Streaming: Movies, Media, and Instant Access, Wheeler Winston Dixon, 2013, ISBN 9780813142197
Like it or not, streaming movies and music is becoming a growing part of all internet traffic. This book gives the details.
Why shouldn’t a person be able to pay a few dollars to stream a movie at home, when going to the movies or buying the DVD costs so much more? In the cinema, does the projectionist load a film cartridge into a 35mm projector and turn it on? Increasingly, the answer is no. Most theaters have opted for fully digital systems. The film is downloaded from the distributor, along with an electronic code. That code can be good for a single sample, on a specific day. If the correct code is not available, or if it does not work correctly, it is not displayed.
Fewer and fewer movies are being shot on real film, because fewer and fewer theaters have movie projectors. Unless there is an art theater nearby, it is practically impossible to see older or lesser known films on real film. When was the last time an old or dark movie was available at the local multi-theater megaplex? If whoever owns a cinematic copy of that dark old movie doesn’t think it’s profitable enough to put on DVD, there is little that can be done about it. Soon the only way to watch movies of any kind will be through online streaming. Depending on your point of view, this is either the natural progression of technology or is it the end of the world.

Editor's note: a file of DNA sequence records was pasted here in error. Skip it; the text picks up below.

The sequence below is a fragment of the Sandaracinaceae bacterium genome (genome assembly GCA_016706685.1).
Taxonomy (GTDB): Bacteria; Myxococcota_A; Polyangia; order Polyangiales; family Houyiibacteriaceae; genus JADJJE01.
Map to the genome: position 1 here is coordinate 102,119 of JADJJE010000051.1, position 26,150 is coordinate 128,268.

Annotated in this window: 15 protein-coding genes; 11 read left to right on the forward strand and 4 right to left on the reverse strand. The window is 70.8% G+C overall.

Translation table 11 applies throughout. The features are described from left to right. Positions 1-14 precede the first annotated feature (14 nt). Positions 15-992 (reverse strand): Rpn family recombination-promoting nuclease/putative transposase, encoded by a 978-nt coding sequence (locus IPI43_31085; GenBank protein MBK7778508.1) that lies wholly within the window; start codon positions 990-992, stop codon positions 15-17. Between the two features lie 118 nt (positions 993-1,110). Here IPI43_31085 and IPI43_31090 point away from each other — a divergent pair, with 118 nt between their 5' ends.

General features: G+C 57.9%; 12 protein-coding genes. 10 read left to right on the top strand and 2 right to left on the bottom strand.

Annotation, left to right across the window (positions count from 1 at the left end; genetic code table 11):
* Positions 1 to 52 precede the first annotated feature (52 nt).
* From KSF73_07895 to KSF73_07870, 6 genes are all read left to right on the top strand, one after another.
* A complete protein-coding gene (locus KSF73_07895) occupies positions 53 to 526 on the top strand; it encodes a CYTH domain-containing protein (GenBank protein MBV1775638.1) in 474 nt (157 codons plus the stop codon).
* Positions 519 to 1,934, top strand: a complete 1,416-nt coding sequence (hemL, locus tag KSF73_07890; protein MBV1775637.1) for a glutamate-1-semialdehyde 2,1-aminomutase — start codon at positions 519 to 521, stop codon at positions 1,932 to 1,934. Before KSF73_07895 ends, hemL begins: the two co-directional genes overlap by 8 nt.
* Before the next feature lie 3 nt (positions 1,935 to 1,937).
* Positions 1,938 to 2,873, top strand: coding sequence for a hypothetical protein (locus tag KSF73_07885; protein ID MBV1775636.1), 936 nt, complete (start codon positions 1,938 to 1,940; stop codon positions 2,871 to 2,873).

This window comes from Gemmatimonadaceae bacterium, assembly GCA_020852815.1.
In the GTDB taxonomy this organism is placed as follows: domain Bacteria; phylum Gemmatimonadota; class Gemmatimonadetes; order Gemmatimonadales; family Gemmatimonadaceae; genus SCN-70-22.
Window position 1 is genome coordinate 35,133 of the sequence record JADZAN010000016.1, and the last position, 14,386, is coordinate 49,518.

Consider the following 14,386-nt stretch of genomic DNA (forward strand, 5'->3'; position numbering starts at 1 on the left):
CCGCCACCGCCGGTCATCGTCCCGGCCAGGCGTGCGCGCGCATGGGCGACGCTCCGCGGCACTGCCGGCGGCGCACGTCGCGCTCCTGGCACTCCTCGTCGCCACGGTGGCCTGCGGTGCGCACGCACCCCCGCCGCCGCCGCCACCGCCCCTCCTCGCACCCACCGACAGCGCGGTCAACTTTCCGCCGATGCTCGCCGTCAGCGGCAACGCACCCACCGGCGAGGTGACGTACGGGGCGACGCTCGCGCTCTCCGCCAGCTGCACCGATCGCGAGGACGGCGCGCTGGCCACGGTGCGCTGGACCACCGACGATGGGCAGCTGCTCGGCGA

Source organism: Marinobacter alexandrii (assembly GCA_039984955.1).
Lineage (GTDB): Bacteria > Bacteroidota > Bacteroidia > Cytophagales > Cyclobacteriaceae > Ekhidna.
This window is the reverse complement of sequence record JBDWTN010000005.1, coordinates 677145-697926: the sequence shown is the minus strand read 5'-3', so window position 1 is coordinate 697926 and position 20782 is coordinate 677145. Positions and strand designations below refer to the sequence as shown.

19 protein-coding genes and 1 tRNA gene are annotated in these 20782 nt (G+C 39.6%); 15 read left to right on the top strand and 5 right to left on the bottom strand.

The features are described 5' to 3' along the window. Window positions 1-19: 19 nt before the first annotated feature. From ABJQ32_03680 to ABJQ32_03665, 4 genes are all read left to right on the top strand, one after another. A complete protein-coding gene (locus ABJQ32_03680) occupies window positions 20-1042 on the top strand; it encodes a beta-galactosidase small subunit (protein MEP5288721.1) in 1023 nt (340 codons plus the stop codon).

What Netflix is doing with the movie business, Apple is doing with the music business, and Amazon is doing with publishing books. Amazon now sells more copies of Kindle books than paper copies. Facebook is little more than a way to suck in people’s personal information and sell it to advertisers (Google Glass, plus new facial recognition technology, will make it that much easier). Facebook has created more than 80 million fake accounts. The hope is that the author, for example, sees his account already set up and decides to use it. For that reason, the author says that he will never post to Facebook.
This is a very interesting book. For some, it may be common knowledge, but I learned a lot from it. It is non-technical and very easy to read. It is also worth checking out.